East Biloxians Share Their Vision For City's Rebirth - WLOX.com - The News for South Mississippi

East Biloxians Share Their Vision For City's Rebirth

When Curtis Harrison hired a contractor to rebuild what Katrina destroyed, he made sure his Keller Avenue home was above FEMA's flood elevation levels.

He said he rebuilt on the same land that got hammered because "I was born and raised here."

And according to Harrison, "Ward one is my favorite spot."

Ward one is on the eastern tip of Biloxi.  It's where Harrison often sits on a swing he put up underneath his recently raised home and forgets about his troubles.

The Biloxian rebuilt his hurricane damaged dwelling right behind the Pelican Cay condominium complex because he couldn't imagine living anywhere else.

"Ward one's got a fantastic future," he says. "It looks quiet now, it looks deserted. But you can feel the vibrations of progress. You can feel the vibrations of growth. It's coming. It's going to be good."

Harrison made sure he was one of the first east Biloxi homeowners south of the railroad tracks to reconstruct what Katrina knocked down.

In fact, on a walk around his construction site, he said moving never crossed his mind.

"It was just when and how. That was my only question."

He called the rebuilding project on the streets surrounding his east Biloxi home "our chance to shape ward one back into the nice atmosphere we had before."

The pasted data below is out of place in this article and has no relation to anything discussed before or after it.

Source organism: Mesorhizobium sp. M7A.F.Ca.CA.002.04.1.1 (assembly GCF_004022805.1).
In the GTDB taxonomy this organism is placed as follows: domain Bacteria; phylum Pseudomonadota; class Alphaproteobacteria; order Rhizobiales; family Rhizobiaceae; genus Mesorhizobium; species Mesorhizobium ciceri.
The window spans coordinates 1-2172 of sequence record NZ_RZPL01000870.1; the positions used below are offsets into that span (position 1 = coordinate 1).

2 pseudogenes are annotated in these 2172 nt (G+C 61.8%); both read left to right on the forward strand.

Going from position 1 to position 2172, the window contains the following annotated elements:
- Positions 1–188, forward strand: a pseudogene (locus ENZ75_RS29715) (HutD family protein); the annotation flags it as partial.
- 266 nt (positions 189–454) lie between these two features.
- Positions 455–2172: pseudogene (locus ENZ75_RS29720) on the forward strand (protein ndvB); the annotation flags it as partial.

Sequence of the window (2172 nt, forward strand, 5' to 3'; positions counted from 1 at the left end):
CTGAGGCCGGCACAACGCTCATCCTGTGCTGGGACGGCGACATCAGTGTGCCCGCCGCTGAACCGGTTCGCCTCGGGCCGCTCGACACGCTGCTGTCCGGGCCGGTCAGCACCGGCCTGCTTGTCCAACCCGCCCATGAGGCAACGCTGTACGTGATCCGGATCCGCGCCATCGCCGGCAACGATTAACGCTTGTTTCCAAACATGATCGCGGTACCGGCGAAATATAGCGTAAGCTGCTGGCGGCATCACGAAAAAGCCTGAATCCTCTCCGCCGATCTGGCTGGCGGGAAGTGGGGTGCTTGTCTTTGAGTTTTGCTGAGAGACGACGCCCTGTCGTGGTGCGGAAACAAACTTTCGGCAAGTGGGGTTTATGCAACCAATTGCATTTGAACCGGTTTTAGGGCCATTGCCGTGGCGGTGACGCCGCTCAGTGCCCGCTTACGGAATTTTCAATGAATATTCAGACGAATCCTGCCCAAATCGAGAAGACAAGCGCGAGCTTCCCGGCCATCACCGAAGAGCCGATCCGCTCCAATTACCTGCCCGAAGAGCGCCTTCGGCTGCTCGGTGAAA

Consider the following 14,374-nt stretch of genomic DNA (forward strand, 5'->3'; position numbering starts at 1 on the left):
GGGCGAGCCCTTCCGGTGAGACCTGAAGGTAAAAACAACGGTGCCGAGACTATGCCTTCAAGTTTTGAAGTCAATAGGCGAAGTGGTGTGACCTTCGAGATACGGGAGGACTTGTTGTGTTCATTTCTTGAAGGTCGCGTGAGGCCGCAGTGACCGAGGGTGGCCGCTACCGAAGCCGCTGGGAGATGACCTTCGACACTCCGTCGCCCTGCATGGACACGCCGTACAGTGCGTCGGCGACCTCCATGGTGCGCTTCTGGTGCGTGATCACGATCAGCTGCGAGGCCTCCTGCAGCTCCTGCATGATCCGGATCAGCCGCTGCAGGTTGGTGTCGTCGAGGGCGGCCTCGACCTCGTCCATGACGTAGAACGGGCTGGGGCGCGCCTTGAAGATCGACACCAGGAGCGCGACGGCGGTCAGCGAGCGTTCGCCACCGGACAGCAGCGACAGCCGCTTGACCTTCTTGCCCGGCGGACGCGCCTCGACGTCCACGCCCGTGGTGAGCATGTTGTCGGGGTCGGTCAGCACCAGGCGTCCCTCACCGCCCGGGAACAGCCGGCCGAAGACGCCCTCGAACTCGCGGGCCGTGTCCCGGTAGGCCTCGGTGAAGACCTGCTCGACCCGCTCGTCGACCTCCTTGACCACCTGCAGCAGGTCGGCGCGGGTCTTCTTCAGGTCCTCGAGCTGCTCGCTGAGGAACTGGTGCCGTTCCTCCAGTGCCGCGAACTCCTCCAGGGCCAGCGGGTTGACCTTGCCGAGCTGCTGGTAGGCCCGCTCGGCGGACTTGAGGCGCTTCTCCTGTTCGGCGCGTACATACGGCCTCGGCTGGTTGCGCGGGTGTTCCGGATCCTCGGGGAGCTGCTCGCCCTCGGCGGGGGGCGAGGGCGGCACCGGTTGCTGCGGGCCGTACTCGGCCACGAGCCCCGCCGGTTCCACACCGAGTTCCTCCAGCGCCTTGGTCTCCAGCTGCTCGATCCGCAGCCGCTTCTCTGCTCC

Harrison serves on the Biloxi Planning Commission. So he has a say in what the area surrounding his home eventually looks like.

"I want to see the progress with the casinos and the condos. But I also want to make sure we preserve our heritage and put back a lot of residential," he says.

That would certainly please David Luke. When the Kuhn Street resident was asked if he wanted to remain in east Biloxi, he says, "Oh yes. Sure."

Not only does Luke own a newly rebuilt home on Kuhn Street, he runs an east Biloxi ice house that sits on the back bay. He's been contacted by developers who'd like to turn both sites into commercial projects. So far, Luke's said no. However, he know more offers will likely come.

"It's just a way of life," Luke says. "Nothing we can do to stop a domino reaction."

Curtis Harrison disagrees with that assessment. He's says east Biloxi's future isn't a game of dominos. It's a jigsaw puzzle -- with casinos, condos, retail shops and homes all fitting together.

"It's going to be great," Harrison said. "I mean I see a lot of progress down here. Your casinos and everything will be concentrated more further east. But I look for this area to be some nice residential."

If you'd like to take a closer look at the rebuilding plans being considered, click the following links:

by Brad Kessie

Powered by Frankly